By joining forces, Wal-Mart Stores, Inc. and 1-800 CONTACTS say they will save contact lens wearers $400 million over the next three years and improve eye health.

But, some O.D.s question whether patient compliance will improve. And, they worry about the impact on private practice.

On January 17, the two companies announced a long-term agreement in which Wal-Mart, Sams Club and 1-800 CONTACTS will combine their call centers, Web sites and purchasing/distribution efforts this fall. This alliance allows for greater access to contact lenses as well as affordable options to improve our customers and patients eye health, says Jeff McAllister, senior vice president of Wal-Marts Optical Division.

So, where will the projected $400 million in consumer savings come from? Based on third-party research, we estimated savings based on the size of our two businesses today and the savings we offer contact lens wearers relative to the average price paid at other optical retailers, says Deisha Galberth, Wal-Mart spokesperson.

Lowering costs and increasing convenience will make it easier for patients to follow their doctors advice and replace their lenses as recommended, adds John Agwunobi, M.D., M.P.H., M.B.A., senior vice president and president of Wal-Marts professional service division.

The companies cite a McKinsey & Company survey in which 57% of consumers said they would replace their lenses more frequently if the lenses cost less.1 Also, 30% identified cost savings as the reason they over-wear their lenses, and 22% cited inconvenience as the reason they do not replace their lenses as often as recommended.

But, not everyone believes that the cost savings and convenience touted by Wal-Mart and 1-800 CONTACTS will necessarily result in greater patient compliance.

What we do know, and what research has shown, is that contact lens wearers who purchase their lenses from an online retailer, optical chain or wholesale club, rather than from an eye care practice, are less likely to follow their doctors recommended healthy eye care practices, says Louise Sclafani, O.D., chair of the American Optometric Associations Cornea and Contact Lens Section. This is especially concerning because patients become complacent and forget that contact lenses and the solutions used with them are medical devices.

A new study in the January issue of Optometry found that individuals who purchased their contact lenses from an online site or store, rather than from an optometrist, are less likely to adhere to healthy eye care practices, as recommended by their eye doctor.2 In a survey of 151 college students, researchers Johsua Fogel, Ph.D., and Chaya Zidile of Brooklyn College found that:

Fifty-seven percent of individuals who purchased lenses from an eye doctor went for a follow-up appointment vs. 29% from online purchasers.

Nearly 77% of patients who purchased their lenses via the Internet saw an eye doctor annually vs. 86% of individuals who purchased their lenses from an eye care provider.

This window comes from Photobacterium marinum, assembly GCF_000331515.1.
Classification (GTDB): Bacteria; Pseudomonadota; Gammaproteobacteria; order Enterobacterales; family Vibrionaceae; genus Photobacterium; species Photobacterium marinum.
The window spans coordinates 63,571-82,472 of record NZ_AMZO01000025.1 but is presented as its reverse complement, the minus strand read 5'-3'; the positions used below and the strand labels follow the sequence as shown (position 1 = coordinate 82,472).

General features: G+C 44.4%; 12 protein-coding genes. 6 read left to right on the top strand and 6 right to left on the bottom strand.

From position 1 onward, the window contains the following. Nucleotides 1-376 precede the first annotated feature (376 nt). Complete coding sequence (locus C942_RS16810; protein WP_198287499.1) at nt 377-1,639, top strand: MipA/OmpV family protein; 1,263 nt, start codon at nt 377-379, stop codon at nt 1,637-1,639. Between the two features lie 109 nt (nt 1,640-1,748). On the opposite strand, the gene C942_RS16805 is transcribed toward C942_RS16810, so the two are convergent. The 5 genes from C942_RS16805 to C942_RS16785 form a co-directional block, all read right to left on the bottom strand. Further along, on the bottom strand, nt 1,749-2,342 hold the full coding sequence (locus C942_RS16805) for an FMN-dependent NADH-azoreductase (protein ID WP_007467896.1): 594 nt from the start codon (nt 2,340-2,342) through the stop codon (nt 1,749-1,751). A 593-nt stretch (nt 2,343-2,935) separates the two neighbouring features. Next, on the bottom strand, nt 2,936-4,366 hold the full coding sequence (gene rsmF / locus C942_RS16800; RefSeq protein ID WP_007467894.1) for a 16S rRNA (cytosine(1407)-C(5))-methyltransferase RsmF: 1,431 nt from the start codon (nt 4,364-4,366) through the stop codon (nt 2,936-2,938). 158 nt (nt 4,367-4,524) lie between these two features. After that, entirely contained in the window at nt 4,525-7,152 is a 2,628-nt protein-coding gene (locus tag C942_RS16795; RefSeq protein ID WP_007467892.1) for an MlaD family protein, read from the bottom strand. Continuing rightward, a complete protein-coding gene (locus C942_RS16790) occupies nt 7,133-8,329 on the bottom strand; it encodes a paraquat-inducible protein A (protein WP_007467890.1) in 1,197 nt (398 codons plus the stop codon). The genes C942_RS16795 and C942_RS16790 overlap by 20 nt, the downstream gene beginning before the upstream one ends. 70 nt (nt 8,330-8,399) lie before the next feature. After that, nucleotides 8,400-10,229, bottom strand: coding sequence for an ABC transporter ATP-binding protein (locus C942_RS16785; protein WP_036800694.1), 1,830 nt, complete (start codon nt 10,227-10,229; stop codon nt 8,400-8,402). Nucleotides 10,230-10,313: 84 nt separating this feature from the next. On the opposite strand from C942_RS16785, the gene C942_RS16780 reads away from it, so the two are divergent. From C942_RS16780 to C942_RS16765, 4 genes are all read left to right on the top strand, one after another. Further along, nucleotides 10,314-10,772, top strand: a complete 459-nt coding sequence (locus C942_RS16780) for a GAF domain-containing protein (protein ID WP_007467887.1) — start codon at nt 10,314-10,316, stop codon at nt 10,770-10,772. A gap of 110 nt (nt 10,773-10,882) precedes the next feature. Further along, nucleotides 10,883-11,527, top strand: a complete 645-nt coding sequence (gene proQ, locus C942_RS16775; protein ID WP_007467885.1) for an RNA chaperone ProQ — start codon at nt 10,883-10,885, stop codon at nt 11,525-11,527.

Thirty-five percent of online purchasers did not check if the Rx was correct.

When patients dont use lenses as directed, the consequences may be dangerous, Dr. Sclafani says.

Meanwhile, some O.D.s worry that the alignment between the two companies will be dangerous for private-practice optometry as well. This creates a situation for private-practice O.D.s who do not have an e-commerce alternative in their practicesin short, to immediately lose their contact lens replacement business to a less expensive, more convenient competitor, says Paul Farkas, O.D., administrator of Over the long-term, once [patients] are part of the Wal-Mart mailing list, marketing these patients to get their general eye care from Wal-Mart becomes a far easier proposition. So, the danger becomes not only short-term contact lens replacement lost revenue, but also potential loss of the patient and possibly their entire family to Wal-Mart Vision.

To avoid losing patients to Wal-Mart, one O.D. says, private-practice O.D.s will need to make patient access to contact lenses just as simple and fast as Wal-Mart/1-800 CONTACTS.

Also, we must continue to stress the overwhelming importance of proper care and compliance with our patients, and maintain friendly and personalized doctor/patient relationships, he says. We have to make sure our patients know and respect the fact that contact lenses are medical implements.

Meanwhile, major contact lens companies have declined to comment. As a matter of policy, we do not comment on the activities of other companies, says Gary Esterow, director of public relations for Vistakon, a division of Johnson & Johnson Vision Care Inc. Vistakons biggest customers are Wal-Mart and 1-800 CONTACTS.

Representatives from CIBA Vision and Bausch & Lomb declined to comment while waiting for further specifics. 1-800 CONTACTS did not respond to repeated inquiries as of press time.

1. Federal Trade Commission March 2004 Report. Possible Anticompetitive Barriers to E-Commerce: Contact Lenses. Available at: (Accessed January 30, 2008).
2. Fogel J, Zidile C. Contact lenses purchased over the Internet place individuals potentially at risk for harmful eye care practices. Optometry 2008 Jan;79(1):23-35.

Vol. No: 145:02Issue: 2/15/2008